Terri’s family, Weller said, “didn’t care what her physical condition was. They would have loved her and cared for her no matter.”

The cause of Terri Schiavo’s collapse has never been proven, but testimony in a 1992 civil trial indicated she probably was suffering from an eating disorder that led to a chemical imbalance and heart attack.

Thogmartin said he did not find enough evidence to prove she suffered from bulimia, and was unable to establish exactly what had caused her brain to get too little oxygen and blood in 1990.

Terri Schiavo’s parents have accused Michael Schiavo of abusing her, a charge he vehemently denies.

Thogmartin said that there was no evidence immediately after Schiavo’s collapse, during her care or from the autopsy itself that she had been the victim of abuse or trauma.

Schiavo, who grew up in Huntingdon Valley, Pa., and later moved to Pinellas County, Fla., died in March, he said, from dehydration, not starvation.


Brain experts who read the autopsy praised its thoroughness and agreed that it showed extensive damage from which there was no hope of recovery.

“This is horrendous, horrific and irreversible,” said David Brock, a neurologist at Thomas Jefferson University Hospital.

While doctors cannot tell how well a brain is functioning from an autopsy, Ronald Cranford, a University of Minnesota neurologist who examined Schiavo when she was alive, said he believed “any reasonable person would conclude she was in a vegetative state.”

In addition to the blindness, the autopsy showed that Schiavo’s hippocampus, the seat of memory in the brain, was profoundly damaged, said Lawrence Kenyon, a neuropathologist at Thomas Jefferson University Hospital. “If you have damage to your hippocampus, you cannot remember anything, so there is no way for you to learn or improve at all,” he said. The autopsy would not rule out any higher functioning, he said.

There also was damage to her spinal cord, a sign that “any sensations she was getting below the neck would have been tremendously diminished,” said Kenyon, who is director of autopsy at Jefferson. “She might not have been able to feel very much, if anything.”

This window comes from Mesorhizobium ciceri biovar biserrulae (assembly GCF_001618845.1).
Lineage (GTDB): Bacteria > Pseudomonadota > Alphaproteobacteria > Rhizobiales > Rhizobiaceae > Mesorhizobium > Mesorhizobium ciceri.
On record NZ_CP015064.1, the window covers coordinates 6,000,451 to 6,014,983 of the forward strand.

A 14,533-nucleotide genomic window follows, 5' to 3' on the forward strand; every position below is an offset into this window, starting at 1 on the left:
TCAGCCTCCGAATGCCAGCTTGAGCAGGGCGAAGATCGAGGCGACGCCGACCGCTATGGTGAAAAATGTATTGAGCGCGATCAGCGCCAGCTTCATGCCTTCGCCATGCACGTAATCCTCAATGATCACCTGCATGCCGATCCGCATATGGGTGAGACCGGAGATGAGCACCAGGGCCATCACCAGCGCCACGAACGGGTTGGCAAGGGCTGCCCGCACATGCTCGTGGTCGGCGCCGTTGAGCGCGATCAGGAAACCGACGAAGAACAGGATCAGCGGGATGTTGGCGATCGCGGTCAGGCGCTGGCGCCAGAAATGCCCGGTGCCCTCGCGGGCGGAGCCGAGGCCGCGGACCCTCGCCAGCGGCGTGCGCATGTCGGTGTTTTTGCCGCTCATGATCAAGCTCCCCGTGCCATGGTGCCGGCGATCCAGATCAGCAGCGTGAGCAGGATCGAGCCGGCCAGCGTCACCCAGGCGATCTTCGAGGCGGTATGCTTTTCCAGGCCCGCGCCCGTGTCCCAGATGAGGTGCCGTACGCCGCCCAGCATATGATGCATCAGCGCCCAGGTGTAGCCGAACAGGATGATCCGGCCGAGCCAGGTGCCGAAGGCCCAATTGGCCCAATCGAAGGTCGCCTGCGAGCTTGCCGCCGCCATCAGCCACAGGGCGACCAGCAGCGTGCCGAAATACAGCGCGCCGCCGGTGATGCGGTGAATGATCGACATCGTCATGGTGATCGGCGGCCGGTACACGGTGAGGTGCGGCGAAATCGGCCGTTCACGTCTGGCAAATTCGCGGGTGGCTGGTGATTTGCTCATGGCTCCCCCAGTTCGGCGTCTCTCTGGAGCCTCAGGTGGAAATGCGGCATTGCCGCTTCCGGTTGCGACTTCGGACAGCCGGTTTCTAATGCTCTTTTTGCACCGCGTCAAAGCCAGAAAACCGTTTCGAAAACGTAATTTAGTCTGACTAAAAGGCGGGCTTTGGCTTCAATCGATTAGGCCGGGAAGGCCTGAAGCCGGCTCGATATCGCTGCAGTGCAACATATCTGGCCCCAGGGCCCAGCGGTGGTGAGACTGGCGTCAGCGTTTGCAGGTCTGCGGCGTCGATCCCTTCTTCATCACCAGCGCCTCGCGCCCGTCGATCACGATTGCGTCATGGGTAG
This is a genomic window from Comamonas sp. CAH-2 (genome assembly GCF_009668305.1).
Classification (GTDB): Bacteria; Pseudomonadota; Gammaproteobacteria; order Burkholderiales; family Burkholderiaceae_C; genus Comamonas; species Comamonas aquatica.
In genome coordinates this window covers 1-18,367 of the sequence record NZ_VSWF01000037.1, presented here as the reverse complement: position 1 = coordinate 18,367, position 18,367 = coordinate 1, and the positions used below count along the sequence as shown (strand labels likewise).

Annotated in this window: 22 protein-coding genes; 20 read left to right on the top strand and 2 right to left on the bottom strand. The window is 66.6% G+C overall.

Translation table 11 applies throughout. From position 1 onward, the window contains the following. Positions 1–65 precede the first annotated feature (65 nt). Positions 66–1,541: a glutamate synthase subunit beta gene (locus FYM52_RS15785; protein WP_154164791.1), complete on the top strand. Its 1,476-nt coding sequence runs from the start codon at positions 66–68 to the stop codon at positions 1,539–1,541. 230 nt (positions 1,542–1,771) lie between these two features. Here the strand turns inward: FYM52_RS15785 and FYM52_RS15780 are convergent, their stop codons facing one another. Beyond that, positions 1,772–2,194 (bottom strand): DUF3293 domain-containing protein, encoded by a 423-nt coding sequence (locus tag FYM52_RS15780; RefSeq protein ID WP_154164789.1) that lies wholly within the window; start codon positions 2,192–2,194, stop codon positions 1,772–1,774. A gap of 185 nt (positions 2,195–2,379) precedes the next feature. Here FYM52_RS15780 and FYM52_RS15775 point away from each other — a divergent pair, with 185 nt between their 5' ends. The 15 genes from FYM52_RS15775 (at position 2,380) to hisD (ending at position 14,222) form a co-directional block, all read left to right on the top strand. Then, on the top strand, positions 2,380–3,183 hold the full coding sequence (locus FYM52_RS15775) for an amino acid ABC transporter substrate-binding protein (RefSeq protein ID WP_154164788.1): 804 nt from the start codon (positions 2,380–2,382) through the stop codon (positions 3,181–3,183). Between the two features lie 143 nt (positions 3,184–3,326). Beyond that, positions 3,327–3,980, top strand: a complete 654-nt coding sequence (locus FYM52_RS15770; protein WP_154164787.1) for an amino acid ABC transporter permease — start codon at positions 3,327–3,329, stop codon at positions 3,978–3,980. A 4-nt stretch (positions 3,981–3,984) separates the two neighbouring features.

Pamela F. Hennessy, spokeswoman for the Terri Schindler-Schiavo Foundation in Clearwater, Fla., an organization that fought the removal of her feeding tube, said that she was “relieved” that Thogmartin and his staff “were very painstaking and thorough.”

“His report, however, does leave a lot of unanswered questions,” she said. “It doesn’t really offer much in the way of closure, as far as what happened to her. … There is still no explanation why this healthy, sober, energetic 26-year-old woman fell into this respiratory arrest and ensuing heart failure.”

She said that Terri’s parents, Bob and Mary Schindler, were unavailable for comment because of a prior commitment.

However, “I don’t know if the Schindler family will ever have closure on this. At the end of the day, (in effect,) a judge told them to sit down, shut up and let their kid die.”

The Rev. Patrick J. Mahoney, who as director of the Christian Defense Coalition organized protests outside the Florida hospice where Terri Schiavo was being cared for, said the autopsy only energized his cause.

“I think it actually brings more passion and energy into those advocates who worked diligently to save Terri’s life,” he said.

“It affirms the fundamental position of why we got involved in this case to begin with. … Terri Schiavo was not terminally ill. Terri Schiavo did not have a sickness. Terri Schiavo was simply disabled, and so a disabled person was dehydrated before our very eyes.”